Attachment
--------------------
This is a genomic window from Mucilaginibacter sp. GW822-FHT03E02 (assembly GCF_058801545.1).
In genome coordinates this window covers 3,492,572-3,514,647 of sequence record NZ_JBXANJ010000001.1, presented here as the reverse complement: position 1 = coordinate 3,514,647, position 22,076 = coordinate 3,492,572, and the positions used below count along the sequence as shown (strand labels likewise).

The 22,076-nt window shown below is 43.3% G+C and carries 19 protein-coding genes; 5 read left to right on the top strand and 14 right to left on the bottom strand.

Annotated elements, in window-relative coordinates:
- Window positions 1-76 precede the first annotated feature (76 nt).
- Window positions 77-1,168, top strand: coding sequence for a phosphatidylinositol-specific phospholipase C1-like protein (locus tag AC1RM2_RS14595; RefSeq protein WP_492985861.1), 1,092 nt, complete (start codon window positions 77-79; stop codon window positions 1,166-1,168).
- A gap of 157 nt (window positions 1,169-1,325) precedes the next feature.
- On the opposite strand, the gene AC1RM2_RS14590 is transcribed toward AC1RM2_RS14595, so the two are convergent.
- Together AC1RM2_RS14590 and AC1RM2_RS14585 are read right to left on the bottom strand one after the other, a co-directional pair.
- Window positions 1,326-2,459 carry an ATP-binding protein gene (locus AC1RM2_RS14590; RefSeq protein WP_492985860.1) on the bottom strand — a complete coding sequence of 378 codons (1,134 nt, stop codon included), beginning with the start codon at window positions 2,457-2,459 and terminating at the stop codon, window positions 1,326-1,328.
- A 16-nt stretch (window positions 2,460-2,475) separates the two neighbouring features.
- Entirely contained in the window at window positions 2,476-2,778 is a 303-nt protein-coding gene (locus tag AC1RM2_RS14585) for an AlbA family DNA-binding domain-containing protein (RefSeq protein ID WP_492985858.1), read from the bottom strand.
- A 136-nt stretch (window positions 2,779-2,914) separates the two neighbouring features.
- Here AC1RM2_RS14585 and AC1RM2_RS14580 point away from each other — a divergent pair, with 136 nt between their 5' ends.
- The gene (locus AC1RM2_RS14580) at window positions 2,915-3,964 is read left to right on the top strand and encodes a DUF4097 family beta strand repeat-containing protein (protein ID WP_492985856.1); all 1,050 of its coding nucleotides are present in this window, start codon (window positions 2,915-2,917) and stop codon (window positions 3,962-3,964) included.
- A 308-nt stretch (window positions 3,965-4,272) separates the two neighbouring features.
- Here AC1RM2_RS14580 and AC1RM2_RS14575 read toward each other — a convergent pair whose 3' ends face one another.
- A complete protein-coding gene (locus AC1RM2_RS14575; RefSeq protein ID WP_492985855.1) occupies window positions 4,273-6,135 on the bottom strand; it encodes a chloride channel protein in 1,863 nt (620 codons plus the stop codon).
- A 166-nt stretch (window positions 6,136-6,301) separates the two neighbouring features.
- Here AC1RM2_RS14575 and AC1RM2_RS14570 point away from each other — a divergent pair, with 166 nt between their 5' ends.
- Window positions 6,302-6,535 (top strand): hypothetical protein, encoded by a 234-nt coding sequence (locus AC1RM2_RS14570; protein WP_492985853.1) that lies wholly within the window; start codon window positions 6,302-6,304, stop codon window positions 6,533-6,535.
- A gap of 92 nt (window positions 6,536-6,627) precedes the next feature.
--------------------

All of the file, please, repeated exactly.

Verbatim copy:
This is a genomic window from Mucilaginibacter sp. GW822-FHT03E02 (assembly GCF_058801545.1).
In genome coordinates this window covers 3,492,572-3,514,647 of sequence record NZ_JBXANJ010000001.1, presented here as the reverse complement: position 1 = coordinate 3,514,647, position 22,076 = coordinate 3,492,572, and the positions used below count along the sequence as shown (strand labels likewise).

The 22,076-nt window shown below is 43.3% G+C and carries 19 protein-coding genes; 5 read left to right on the top strand and 14 right to left on the bottom strand.

Annotated elements, in window-relative coordinates:
- Window positions 1-76 precede the first annotated feature (76 nt).
- Window positions 77-1,168, top strand: coding sequence for a phosphatidylinositol-specific phospholipase C1-like protein (locus tag AC1RM2_RS14595; RefSeq protein WP_492985861.1), 1,092 nt, complete (start codon window positions 77-79; stop codon window positions 1,166-1,168).
- A gap of 157 nt (window positions 1,169-1,325) precedes the next feature.
- On the opposite strand, the gene AC1RM2_RS14590 is transcribed toward AC1RM2_RS14595, so the two are convergent.
- Together AC1RM2_RS14590 and AC1RM2_RS14585 are read right to left on the bottom strand one after the other, a co-directional pair.
- Window positions 1,326-2,459 carry an ATP-binding protein gene (locus AC1RM2_RS14590; RefSeq protein WP_492985860.1) on the bottom strand — a complete coding sequence of 378 codons (1,134 nt, stop codon included), beginning with the start codon at window positions 2,457-2,459 and terminating at the stop codon, window positions 1,326-1,328.
- A 16-nt stretch (window positions 2,460-2,475) separates the two neighbouring features.
- Entirely contained in the window at window positions 2,476-2,778 is a 303-nt protein-coding gene (locus tag AC1RM2_RS14585) for an AlbA family DNA-binding domain-containing protein (RefSeq protein ID WP_492985858.1), read from the bottom strand.
- A 136-nt stretch (window positions 2,779-2,914) separates the two neighbouring features.
- Here AC1RM2_RS14585 and AC1RM2_RS14580 point away from each other — a divergent pair, with 136 nt between their 5' ends.
- The gene (locus AC1RM2_RS14580) at window positions 2,915-3,964 is read left to right on the top strand and encodes a DUF4097 family beta strand repeat-containing protein (protein ID WP_492985856.1); all 1,050 of its coding nucleotides are present in this window, start codon (window positions 2,915-2,917) and stop codon (window positions 3,962-3,964) included.
- A 308-nt stretch (window positions 3,965-4,272) separates the two neighbouring features.
- Here AC1RM2_RS14580 and AC1RM2_RS14575 read toward each other — a convergent pair whose 3' ends face one another.
- A complete protein-coding gene (locus AC1RM2_RS14575; RefSeq protein ID WP_492985855.1) occupies window positions 4,273-6,135 on the bottom strand; it encodes a chloride channel protein in 1,863 nt (620 codons plus the stop codon).
- A 166-nt stretch (window positions 6,136-6,301) separates the two neighbouring features.
- Here AC1RM2_RS14575 and AC1RM2_RS14570 point away from each other — a divergent pair, with 166 nt between their 5' ends.
- Window positions 6,302-6,535 (top strand): hypothetical protein, encoded by a 234-nt coding sequence (locus AC1RM2_RS14570; protein WP_492985853.1) that lies wholly within the window; start codon window positions 6,302-6,304, stop codon window positions 6,533-6,535.
- A gap of 92 nt (window positions 6,536-6,627) precedes the next feature.